There has been much discussion over whether or not Michaëlle Jean did the right thing, or whether the coalition would have provided a stable government. But that is not the issue here.
What is at issue is that our prime minister deliberately perpetrated a fraud to save his job. Repeating Weinrib: "... these events reflect a pattern of disregard by Harper of a number of deeply embedded constitutional principles and practices. Each individual element poses cause for concern. The accumulation suggests that Harper is capable of precipitating a serious constitutional crisis to avert responsibility for his own mistakes and miscalculations and to stay in power." (1)
Allan Gregg in his review of Martin's Harperland, shares this concern.
Even though it has become a cliché to refer to Stephen Harper as a control freak, the power of Martin’s argument hits you like a jackhammer. Those of us who follow these things quite closely remember a number of occasions when the Conservatives have found themselves in hot water because of allegations of abuse of power, but we tend to forget just how frequently this has occurred ... In total, Martin cites some 70-odd cases of these types of abuse and the combined effect is almost dizzying. (4)It's the accumulation and frequency of the assaults on our democracy that are at issue, along with the ease with which this government can lie to us.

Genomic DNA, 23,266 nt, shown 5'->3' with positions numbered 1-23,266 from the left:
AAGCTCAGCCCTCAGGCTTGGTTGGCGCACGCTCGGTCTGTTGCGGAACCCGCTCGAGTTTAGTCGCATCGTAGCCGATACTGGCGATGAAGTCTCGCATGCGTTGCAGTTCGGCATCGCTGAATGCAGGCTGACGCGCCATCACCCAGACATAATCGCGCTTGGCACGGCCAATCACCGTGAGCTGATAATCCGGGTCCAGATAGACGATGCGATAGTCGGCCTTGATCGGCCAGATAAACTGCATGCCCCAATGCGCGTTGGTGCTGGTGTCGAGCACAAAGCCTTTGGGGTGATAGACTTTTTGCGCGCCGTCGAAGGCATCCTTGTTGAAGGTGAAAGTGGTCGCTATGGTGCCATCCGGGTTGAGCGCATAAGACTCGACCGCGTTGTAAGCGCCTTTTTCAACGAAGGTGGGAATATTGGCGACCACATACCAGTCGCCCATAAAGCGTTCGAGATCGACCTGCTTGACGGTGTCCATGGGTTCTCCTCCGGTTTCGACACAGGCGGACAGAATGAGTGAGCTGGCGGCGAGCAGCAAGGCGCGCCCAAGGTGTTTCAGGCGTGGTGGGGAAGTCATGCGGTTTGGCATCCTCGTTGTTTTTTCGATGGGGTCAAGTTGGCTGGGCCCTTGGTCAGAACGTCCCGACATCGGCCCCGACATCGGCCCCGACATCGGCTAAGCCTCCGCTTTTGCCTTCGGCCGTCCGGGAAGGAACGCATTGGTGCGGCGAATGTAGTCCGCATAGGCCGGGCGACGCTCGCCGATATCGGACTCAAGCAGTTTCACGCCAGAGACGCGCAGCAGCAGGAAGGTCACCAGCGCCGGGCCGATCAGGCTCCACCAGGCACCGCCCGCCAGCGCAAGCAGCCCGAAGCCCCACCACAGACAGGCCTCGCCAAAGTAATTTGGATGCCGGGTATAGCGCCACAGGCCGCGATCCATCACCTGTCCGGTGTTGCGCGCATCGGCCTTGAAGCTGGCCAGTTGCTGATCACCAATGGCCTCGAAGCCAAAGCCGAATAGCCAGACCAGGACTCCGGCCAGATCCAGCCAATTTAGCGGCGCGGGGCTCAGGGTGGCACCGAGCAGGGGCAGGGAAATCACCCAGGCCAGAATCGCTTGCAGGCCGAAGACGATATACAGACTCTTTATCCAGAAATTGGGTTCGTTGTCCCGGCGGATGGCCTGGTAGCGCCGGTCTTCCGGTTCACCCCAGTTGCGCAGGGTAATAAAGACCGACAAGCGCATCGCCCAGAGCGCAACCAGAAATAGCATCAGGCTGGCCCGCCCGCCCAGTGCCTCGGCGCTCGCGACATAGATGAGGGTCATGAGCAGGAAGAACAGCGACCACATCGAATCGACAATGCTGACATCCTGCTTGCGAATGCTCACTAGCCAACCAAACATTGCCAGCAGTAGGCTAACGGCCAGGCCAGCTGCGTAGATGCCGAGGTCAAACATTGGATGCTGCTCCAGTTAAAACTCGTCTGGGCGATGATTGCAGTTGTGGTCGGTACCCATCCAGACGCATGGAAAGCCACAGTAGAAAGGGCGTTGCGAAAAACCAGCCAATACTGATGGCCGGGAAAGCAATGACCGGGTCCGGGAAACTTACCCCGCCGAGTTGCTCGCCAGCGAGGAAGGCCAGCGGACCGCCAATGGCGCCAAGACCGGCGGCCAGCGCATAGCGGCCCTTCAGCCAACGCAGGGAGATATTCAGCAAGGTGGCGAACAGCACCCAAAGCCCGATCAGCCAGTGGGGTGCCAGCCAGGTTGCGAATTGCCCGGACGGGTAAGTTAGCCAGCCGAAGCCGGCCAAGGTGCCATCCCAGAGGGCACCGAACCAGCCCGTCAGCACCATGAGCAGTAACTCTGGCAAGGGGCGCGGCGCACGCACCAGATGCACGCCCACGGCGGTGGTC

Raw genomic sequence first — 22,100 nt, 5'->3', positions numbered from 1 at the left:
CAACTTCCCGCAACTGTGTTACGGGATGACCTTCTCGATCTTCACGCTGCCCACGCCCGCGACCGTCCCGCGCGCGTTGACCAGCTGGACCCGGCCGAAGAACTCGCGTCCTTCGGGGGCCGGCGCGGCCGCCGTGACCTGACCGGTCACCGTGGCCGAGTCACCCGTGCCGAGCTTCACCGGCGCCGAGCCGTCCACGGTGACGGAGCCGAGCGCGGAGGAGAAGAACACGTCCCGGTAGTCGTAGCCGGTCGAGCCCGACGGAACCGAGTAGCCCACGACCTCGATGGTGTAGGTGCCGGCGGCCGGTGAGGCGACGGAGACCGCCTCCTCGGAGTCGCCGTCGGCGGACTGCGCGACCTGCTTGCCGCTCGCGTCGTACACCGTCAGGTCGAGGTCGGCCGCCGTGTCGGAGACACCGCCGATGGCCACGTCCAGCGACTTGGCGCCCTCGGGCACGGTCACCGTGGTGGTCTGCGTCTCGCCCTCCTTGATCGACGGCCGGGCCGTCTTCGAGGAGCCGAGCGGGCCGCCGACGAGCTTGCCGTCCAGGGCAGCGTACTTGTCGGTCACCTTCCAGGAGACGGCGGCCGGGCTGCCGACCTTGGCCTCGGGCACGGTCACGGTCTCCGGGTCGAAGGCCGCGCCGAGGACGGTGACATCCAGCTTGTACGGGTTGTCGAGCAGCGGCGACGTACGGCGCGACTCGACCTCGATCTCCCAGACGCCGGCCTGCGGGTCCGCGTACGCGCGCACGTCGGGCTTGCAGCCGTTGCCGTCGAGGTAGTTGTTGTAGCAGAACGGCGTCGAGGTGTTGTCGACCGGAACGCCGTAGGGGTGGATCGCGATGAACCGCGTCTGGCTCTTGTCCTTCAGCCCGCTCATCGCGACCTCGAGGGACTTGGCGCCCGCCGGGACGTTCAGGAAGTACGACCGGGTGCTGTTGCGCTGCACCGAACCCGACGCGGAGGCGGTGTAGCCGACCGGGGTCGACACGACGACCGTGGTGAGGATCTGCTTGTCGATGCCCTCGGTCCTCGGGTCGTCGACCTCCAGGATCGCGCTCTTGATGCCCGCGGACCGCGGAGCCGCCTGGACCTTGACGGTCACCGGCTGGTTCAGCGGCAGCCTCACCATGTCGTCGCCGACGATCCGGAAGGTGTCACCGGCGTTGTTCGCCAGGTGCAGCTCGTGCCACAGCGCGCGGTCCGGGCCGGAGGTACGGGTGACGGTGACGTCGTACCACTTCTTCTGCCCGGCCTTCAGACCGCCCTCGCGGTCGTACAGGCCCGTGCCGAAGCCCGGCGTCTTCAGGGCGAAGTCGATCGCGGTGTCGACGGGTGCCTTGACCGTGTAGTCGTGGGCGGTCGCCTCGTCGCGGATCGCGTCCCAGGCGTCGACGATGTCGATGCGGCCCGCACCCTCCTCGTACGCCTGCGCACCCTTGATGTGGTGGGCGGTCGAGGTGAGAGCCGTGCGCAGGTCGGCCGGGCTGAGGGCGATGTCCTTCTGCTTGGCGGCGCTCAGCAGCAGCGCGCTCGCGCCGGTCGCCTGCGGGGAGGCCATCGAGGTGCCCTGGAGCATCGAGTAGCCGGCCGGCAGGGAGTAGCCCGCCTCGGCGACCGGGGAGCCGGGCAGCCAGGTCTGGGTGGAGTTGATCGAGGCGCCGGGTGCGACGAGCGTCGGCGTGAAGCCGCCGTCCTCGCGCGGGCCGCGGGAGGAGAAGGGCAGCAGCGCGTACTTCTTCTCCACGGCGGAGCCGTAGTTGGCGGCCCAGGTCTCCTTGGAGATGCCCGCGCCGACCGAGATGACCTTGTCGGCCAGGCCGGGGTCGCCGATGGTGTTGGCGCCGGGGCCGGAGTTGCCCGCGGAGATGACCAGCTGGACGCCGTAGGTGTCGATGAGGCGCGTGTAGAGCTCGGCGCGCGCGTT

"The elite must, in a word, lie to the masses; the elite must manipulate them—arguably for their own good. The elite employ "noble lies," lies purporting to affirm God, justice, the good. ... These lies are necessary in order to keep the ignorant masses in line." - Leo StraussSources:
1. Parliamentary Democracy in Crisis, Edited by Peter H. Russell and Lorne Sossin, University of Toronto Press, 2009, ISBN: 978-1-4426-1014-9. 2, Pg. 65-68
2. Stockwell Day - Early life and career: Encyclopedia II
3. Losing Confidence: Power, Politics and Crisis in Canadians Democracy, By Elizabeth May, McClelland & Stewart, 2009, ISBN: 978-0-7710-5760-1, Pg. 226
4. Negative Statesmanship: Stephen Harper may end up being known for what he does not do more than for what he does, By Allan Gregg, Literary Review